5. Train staff in money collection. Staff members at the surgery center should have special training to understand the rules and regulations of payment collection. If a mistake is made, the ASC must admit to it and work with the patients to make it right.
"The worst thing that could happen is the ASC tries to twist the mistake so fault falls on the patient," says Mr. Devitt. "If you make a mistake, admit it and correct it. Otherwise they could write a negative review on social media websites. Keep your patients happy and you'll drive increased patient volume."
If you are unable to collect from the patient, bring in a third party experienced at collecting this type of debt. "For some patient debtors, as soon as the third party is implemented, they will pay," says Mr. Devitt. "Sometimes people become very savvy in how to deal with payments and they know their credit won't be hit until they see the third party involved."
Third party contractors may accept a flat rate for working on the claims or take around 33 percent of collections.
More Articles on Surgery Centers:
9 Statistics on Surgery Center Size, Rent and PP&E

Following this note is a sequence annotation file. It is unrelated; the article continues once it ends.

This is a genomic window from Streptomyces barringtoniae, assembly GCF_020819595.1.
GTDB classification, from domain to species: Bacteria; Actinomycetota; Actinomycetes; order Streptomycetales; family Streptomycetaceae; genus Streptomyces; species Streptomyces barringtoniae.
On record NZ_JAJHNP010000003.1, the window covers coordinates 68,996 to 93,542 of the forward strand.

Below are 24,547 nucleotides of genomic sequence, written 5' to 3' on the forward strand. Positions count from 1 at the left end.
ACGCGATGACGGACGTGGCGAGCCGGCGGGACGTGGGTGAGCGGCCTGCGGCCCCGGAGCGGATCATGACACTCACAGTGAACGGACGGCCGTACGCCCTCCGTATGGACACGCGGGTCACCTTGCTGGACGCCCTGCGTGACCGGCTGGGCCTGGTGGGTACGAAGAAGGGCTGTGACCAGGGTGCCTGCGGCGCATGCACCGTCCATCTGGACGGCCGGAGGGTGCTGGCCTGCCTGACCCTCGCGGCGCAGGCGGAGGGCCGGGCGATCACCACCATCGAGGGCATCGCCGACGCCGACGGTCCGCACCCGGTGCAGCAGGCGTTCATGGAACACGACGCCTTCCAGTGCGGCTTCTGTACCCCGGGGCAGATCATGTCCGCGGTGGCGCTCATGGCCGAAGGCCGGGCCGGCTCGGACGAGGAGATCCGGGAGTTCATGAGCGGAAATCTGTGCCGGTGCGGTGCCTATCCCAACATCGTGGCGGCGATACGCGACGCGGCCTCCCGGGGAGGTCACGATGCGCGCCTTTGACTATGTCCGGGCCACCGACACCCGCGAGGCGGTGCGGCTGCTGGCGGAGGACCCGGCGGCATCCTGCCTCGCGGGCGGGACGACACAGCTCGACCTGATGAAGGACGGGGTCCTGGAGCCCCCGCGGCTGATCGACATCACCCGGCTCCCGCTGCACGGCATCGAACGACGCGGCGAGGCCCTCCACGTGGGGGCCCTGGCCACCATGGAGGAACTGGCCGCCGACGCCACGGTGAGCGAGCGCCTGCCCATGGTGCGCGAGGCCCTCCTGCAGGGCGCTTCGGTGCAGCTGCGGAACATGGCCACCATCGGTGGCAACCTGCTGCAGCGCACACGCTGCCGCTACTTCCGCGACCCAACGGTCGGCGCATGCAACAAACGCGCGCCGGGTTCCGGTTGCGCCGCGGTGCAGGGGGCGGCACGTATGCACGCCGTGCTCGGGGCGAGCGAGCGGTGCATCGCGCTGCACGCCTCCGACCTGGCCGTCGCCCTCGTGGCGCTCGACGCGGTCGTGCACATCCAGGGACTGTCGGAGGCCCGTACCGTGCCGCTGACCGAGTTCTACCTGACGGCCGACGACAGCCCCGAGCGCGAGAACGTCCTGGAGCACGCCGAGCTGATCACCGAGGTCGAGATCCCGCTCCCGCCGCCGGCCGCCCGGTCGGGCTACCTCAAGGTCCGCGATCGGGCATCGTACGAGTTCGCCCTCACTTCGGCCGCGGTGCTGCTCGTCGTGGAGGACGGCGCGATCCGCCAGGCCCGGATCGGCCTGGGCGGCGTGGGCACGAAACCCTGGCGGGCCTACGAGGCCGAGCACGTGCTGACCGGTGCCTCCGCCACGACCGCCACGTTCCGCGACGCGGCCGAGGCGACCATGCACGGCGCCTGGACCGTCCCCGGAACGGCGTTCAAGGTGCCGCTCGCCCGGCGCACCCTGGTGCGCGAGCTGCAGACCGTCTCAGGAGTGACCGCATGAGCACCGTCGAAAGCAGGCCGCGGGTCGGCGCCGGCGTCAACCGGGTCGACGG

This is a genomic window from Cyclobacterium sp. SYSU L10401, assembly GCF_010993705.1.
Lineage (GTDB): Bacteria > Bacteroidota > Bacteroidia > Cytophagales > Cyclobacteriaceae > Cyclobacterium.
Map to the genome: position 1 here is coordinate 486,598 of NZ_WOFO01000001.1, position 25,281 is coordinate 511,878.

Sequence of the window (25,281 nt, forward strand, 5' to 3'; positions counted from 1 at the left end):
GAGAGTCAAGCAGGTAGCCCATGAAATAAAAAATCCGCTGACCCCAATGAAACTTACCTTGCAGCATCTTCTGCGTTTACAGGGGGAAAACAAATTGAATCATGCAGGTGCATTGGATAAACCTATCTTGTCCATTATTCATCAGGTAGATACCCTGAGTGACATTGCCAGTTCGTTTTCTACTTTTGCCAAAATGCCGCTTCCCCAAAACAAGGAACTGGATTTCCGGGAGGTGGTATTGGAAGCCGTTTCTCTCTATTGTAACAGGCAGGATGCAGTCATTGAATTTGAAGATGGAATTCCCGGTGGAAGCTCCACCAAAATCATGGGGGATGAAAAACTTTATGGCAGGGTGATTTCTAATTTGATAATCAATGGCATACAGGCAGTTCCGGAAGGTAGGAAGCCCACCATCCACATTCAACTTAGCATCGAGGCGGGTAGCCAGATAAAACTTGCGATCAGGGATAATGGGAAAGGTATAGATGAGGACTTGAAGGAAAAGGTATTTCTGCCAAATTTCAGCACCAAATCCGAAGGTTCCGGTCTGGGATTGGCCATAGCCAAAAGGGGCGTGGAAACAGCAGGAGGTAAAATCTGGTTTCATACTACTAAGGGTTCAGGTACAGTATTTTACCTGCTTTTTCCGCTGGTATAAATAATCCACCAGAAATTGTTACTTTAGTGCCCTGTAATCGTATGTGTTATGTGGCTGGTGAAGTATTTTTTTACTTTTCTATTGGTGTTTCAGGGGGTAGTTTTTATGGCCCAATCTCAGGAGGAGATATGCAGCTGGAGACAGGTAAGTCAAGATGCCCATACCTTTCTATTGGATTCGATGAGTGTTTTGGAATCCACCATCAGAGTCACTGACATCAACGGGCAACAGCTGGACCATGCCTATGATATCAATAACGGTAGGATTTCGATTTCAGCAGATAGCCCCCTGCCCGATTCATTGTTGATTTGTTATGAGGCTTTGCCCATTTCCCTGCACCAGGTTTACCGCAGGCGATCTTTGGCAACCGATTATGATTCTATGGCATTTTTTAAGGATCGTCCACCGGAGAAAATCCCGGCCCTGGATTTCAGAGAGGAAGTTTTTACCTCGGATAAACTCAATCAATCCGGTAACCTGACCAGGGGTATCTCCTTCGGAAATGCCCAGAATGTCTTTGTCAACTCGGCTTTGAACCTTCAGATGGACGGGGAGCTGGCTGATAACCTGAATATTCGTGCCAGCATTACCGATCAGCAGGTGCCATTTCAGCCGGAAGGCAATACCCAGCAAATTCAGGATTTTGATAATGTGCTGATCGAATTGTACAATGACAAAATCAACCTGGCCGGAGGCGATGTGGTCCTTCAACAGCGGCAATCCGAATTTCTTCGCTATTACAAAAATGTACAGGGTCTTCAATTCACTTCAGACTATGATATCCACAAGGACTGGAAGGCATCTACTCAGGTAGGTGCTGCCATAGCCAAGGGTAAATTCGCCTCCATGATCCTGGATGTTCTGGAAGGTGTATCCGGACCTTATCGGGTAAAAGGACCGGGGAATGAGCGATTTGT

11 Ways to Cut Overhead Costs at Surgery Centers
5 Steps on the Road to Higher Profits in ASCs
© Copyright ASC COMMUNICATIONS 2015. Interested in LINKING to or REPRINTING this content? View our policies by clicking here.
To receive the latest hospital and health system business and legal news and analysis from Becker's Hospital Review, sign-up for the free Becker's Hospital Review E-weekly by clicking here.
New From Becker's ASC Review
As audits approach, NueMD launches webinars on complianceRead Now
- Pain physicians - Beware of your CPA's advice on asset protection: The advice you get may be inaccurate
- President Barack Obama using Oregon Trail to drum-up young health insurance enrollees
- AAAHC accredits the Illinois University Student Health Services
- 15 statistics on ASC hours per case
- ASC by the numbers: 13 statistics